How to Remove Roach Excrement Stains From Books
Roach excrement appears as brown spots on books, usually on the fore edges, or the part of the book opposite the spine. The spots can be as large as ¼ to ½ inch in length or may appear as small speckles. The excrement, or frass, impregnates the paper and is difficult to remove without damaging the book. Valuable books, or books that are important to you, should be taken to a preservationist. Use care when trying the following methods.
Hold the book closed tightly and use a soft brush to clear any loose soil from the page edges.
Use an artist's gum eraser to gently remove as much of the spot as possible while you hold the book closed. Be careful not to damage the pages.
Dip a cotton swab in household bleach and dab it onto the spots. Don't use a heavy hand--the bleach will weaken the paper.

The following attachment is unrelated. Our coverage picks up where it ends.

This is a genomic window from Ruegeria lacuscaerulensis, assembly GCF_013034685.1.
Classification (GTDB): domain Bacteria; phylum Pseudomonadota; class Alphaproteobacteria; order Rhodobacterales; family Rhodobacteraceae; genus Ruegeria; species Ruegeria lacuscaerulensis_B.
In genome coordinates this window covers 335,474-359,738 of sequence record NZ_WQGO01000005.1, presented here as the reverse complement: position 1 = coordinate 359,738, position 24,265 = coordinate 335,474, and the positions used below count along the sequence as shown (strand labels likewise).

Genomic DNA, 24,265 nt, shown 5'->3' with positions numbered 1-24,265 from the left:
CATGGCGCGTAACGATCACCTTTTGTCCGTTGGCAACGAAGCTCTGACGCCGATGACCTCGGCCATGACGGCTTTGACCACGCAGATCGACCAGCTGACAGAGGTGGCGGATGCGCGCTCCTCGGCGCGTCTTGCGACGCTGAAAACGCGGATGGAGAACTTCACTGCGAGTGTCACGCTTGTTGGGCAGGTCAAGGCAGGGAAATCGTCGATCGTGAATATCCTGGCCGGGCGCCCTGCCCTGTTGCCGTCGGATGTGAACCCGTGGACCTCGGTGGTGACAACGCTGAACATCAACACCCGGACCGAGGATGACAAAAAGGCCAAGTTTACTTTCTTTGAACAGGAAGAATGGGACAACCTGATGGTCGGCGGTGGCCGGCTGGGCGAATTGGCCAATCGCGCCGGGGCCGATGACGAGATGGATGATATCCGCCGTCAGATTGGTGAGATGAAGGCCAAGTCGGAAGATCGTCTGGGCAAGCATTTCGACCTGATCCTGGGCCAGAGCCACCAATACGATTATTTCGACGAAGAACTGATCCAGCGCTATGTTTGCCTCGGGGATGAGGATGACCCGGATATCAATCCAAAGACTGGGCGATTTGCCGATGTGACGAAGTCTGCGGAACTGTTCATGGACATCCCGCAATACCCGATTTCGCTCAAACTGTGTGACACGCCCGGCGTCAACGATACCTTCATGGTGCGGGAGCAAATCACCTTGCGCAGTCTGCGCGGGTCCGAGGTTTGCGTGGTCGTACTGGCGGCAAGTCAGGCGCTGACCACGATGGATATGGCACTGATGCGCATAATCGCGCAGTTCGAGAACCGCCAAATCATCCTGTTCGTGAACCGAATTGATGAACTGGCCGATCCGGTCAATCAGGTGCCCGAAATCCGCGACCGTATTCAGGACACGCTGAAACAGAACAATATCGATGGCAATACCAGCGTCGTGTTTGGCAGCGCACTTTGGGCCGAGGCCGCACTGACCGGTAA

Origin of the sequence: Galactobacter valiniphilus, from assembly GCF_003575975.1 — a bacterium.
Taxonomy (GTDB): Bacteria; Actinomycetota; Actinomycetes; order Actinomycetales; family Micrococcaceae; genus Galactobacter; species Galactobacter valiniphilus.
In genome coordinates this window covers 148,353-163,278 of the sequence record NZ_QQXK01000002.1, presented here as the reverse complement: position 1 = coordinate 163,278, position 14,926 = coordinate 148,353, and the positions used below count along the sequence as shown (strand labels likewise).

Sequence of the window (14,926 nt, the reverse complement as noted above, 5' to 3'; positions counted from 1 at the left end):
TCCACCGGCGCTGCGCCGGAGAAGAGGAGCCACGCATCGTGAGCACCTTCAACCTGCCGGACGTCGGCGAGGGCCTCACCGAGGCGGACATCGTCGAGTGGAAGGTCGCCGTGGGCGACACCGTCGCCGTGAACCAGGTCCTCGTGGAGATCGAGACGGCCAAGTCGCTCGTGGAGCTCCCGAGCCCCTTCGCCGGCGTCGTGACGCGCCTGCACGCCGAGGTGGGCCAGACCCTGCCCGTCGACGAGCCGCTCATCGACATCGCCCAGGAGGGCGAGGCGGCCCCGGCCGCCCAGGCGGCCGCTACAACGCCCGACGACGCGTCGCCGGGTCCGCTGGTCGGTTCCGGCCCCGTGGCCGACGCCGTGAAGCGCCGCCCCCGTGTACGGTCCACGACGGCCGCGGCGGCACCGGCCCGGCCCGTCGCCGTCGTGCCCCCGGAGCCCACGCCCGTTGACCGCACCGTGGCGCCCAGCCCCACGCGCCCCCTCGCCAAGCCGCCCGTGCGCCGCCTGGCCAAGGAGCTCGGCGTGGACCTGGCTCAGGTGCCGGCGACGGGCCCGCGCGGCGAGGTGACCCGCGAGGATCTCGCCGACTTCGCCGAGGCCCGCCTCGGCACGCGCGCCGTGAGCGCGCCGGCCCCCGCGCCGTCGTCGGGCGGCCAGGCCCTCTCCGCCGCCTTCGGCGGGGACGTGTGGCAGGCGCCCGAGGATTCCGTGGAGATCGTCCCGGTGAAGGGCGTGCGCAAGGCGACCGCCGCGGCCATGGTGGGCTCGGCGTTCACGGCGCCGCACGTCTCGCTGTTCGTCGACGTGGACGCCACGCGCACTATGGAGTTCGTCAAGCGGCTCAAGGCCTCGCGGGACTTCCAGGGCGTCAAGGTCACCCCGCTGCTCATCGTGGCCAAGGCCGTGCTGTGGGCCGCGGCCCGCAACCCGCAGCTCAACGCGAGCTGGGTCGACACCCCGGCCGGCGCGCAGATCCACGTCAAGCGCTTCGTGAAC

Gently rub the fore edge with very fine sandpaper if the bleach treatment doesn't work. You may be able to sand off the stain. Don't do this with a valuable book.
Open the book and check for stains on the pages. Use the cotton swab dipped in bleach to treat them. Dry each page thoroughly before you continue to the next.
Remove excrement from glossy dust jackets with a soft cloth dampened with lighter fluid. Rub the stain until you've removed as much of it as possible. Don't treat dust jackets with bleach.
Clean leather bindings with a soft cloth dampened with lighter fluid then use a leather conditioner formulated for books.
Use the gum eraser on the bindings of hardcover books with paper-covered boards. Don't treat these bindings with bleach or lighter fluid.
Things You'll Need
- Soft brush
- Gum eraser
- Cotton swabs
- Household bleach
- Fine-grit sandpaper
- Soft cloths
- Lighter fluid
- Leather conditioner
Meg Jernigan has been writing for more than 30 years. She specializes in travel, cooking and interior decorating. Her offline credits include copy editing full-length books and creating marketing copy for nonprofit organizations. Jernigan attended George Washington University, majoring in speech and drama.